The 5th Asian Indoor and Martial Arts Games (AIMAG) were held in Ashgabat in September 2017.
It was the first time Turkmenistan has hosted an international multi-sport event, and also the first time Oceania countries were invited to participate in the Games. Therefore, with the addition of 17 Oceania countries joining the 45 nations recognised by the Olympic Council of Asia (OCA), Ashgabat 2017 was the largest AIMAG ever organised
Australia selected a team of 18 athletes to compete at Ashgabat 2017 in the sports of Taekwondo, Weightlifting and Wrestling. The team featured a number of up-and-coming athletes who will be eyeing off the Tokyo 2020 Olympic Games.
Australia won two bronze medals at Ashgabat, both in the sport of Taekwondo. 27-year-old Keshena Waterford made history as the first AIMAG Australian medallist in the women's -49kg category. A day after Australia won its first medal, we won a second with 32-year-old Ruth Hock in the women’s -67kg division.
The Australian team recorded an additional nine top-10 performances, mostly in the sports of taekwondo and weightlifting. However with the results aside, the 18 athletes thrived off the Olympic-like atmosphere, world class venues, bustling athletes village and the chance to mingle with athletes from outside their individual sports.
The full list of selected athletes can be viewed HERE.
W69kg – Jocelyne Francken: 8th
Turkmenistan topped the medal tabel with 89 gold, 70 silver and 86 bronze medals for a total medal count of 245. The People's Republic of China was second with 97 medals (42G, 32S, 23B) and Islamic Republic of Iran was third with 118 medals (36G, 23S, 59B).
The first installment of the AIMAG was held in Incheon, South Korea, in 2013 after the Asian Indoor Games (AIG) and Asian Martial Arts Games (AMAG) were merged by the OCA. China has topped the medal tally at all 4 AIG and AMAG events since they started in 2005, except at the 2009 AMAG in Bangkok where the host nation, Thailand, topped the table.
Alongside the more traditional Olympic sports of Tennis, Taekwondo, Wrestling, Track Cycling, Equestrian Jumping and Weightlifting, the AIMAG features modified versions of Olympic sports such as indoor Athletics, short course Swimming, Futsal and 3x3 basketball – an event set to debut at Tokyo 2020.
Other sports on the Ashgabat program included Chess, Dance Sports, Billiards Sports, Blowing, Kurash and Ju-Jitsu.
The full competition schedule can be viewed HERE.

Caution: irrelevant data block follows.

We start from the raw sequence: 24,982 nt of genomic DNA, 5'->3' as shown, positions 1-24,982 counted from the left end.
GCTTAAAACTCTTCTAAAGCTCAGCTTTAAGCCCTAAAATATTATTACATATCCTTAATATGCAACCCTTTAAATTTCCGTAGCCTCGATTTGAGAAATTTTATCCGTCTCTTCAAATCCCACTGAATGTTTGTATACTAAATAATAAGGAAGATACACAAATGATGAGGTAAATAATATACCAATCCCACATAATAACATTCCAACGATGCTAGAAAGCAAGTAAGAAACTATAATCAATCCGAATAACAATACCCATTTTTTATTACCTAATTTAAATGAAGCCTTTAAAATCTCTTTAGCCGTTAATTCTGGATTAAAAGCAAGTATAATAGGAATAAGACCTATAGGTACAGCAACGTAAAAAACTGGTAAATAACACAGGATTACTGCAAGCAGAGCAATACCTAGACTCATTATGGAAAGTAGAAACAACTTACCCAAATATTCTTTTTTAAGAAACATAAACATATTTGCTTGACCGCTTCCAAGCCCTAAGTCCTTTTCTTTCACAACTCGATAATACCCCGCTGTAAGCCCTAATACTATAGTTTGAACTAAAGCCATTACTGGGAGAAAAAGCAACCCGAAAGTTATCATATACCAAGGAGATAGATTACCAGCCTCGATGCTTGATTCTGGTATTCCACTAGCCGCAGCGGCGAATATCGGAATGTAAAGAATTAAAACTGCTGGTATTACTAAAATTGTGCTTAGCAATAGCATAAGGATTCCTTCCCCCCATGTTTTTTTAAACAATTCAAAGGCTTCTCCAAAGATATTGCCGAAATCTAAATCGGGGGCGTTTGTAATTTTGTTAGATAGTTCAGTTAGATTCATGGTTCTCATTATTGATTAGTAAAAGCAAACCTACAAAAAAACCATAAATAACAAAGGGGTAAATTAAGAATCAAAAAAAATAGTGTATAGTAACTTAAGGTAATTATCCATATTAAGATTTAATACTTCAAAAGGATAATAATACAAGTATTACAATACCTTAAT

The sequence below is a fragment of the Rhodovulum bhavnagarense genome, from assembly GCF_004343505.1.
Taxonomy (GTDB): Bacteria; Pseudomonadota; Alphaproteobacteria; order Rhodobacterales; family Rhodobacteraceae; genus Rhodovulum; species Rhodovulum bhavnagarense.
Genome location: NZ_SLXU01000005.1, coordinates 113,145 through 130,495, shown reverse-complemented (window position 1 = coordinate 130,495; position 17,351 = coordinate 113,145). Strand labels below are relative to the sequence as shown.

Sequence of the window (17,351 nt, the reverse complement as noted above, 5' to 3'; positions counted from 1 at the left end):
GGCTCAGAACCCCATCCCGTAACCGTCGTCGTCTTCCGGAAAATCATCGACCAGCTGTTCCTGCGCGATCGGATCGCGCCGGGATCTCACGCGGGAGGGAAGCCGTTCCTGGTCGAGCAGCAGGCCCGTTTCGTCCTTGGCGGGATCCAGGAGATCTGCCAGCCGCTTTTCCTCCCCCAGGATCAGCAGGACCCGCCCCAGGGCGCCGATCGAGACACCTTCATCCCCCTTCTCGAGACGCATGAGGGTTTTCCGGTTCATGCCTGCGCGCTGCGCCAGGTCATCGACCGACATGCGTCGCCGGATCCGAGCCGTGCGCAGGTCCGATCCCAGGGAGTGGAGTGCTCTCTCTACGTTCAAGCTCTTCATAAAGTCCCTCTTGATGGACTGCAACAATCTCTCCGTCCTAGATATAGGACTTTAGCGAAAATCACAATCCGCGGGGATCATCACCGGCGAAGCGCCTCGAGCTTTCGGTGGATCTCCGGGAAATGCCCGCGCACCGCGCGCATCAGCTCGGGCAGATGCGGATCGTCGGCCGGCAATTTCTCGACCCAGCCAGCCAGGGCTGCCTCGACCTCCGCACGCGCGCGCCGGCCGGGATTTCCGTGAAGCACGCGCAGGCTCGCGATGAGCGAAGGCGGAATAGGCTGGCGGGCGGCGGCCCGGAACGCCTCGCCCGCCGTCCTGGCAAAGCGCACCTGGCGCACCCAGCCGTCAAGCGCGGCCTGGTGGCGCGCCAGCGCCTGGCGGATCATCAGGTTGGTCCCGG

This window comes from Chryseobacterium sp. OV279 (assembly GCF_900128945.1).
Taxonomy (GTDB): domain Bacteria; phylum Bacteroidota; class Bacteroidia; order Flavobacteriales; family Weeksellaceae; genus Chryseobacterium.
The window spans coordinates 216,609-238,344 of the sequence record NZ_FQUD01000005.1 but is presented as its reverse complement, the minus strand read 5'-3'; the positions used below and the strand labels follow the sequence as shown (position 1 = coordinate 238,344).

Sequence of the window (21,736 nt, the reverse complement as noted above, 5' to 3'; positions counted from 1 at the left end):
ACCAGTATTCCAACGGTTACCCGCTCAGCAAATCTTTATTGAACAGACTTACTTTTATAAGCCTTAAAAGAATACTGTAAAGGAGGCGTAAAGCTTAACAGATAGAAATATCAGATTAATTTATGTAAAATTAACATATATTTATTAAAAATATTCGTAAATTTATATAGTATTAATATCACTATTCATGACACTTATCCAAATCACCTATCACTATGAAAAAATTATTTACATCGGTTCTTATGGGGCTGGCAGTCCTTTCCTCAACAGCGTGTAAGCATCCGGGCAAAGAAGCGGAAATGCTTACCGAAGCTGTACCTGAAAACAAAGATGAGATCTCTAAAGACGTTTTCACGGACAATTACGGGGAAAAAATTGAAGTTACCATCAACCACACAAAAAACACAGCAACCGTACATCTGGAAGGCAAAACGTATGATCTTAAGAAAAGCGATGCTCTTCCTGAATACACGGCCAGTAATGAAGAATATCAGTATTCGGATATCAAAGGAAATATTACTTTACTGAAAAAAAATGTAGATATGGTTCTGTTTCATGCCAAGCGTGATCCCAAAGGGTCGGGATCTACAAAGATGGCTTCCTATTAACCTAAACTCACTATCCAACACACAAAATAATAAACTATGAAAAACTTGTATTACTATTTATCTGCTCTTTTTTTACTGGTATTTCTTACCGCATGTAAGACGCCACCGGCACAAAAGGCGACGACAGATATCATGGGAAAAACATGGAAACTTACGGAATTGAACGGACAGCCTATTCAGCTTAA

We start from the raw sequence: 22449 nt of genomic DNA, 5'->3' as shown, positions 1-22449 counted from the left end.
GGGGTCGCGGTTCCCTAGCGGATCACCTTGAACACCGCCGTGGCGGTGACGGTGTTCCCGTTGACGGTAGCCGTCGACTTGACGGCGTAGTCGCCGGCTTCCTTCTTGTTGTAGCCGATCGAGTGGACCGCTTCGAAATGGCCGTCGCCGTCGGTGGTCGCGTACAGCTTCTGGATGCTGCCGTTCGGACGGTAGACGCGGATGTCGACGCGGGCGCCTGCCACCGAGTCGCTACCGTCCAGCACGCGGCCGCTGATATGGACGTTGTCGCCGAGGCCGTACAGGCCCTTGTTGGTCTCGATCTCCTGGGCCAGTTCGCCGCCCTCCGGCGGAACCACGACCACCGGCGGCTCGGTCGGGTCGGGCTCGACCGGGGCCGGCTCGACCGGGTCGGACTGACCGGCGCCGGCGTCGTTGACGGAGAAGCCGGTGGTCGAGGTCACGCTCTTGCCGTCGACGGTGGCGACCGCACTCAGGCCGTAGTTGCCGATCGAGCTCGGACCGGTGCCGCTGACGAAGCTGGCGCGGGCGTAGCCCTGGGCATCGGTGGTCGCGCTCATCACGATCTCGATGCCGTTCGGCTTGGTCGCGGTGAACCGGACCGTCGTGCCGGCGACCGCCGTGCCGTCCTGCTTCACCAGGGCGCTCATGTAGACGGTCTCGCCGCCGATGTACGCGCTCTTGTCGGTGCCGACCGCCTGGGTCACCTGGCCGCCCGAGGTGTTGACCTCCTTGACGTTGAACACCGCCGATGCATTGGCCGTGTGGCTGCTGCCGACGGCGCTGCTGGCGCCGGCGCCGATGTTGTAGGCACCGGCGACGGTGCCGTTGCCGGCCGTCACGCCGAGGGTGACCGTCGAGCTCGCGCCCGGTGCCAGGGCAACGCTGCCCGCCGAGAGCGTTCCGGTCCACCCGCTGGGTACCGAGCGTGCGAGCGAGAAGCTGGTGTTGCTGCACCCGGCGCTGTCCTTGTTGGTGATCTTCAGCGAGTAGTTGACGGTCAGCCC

Ashgabat is the capital of Turkmenistan and is the largest administrative, political, transport, trade, scientific and cultural centre of the country. The city has a population of over 700,000 and is located in the south of Turkmenistan, 25km north of the border with Iran from which it is separated by the Kopetdag Mountains, while on the other side the city borders the Karakum desert. In 2013, Ashgabat entered the Guinness Book of Records as the city with the largest number of buildings finished with white marble. The number of such buildings in the city is 543, and the total area of the marble finish is 4.5 million square metres.
The 5th AIMAG was held in the Ashgabat Olympic Complex which has been formed around the existing Olympic Stadium. The 30-venue multi-purpose complex near the centre of the city placed all competition venues, athlete and official accommodation and leisure and food areas in the one area, making it easy for athletes, officials and spectators to walk to all venues. An interactive map of the Ashgabat Olympic Complex can be viewed HERE.
The Opening and Closing Ceremonies were held at the newly build Ashgabat Olympic Stadium located in the heart of the Olympic Complex. The 45,000 capacity stadium’s modern design pays homage to the revered symbol of Turkmenistan – the Ahal Teke horse, which features at one end of the stadium and is in the Guinness Book of Records as the largest horse statue on a stadium in existence.
Further details on the competition venues can be viewed HERE.
Australia’s athletes lived in the Athletes Village for the duration of the Games. The Village, which is part of the Olympic Complex, features 14 white marble 12-story buildings with a total capacity of almost 6000.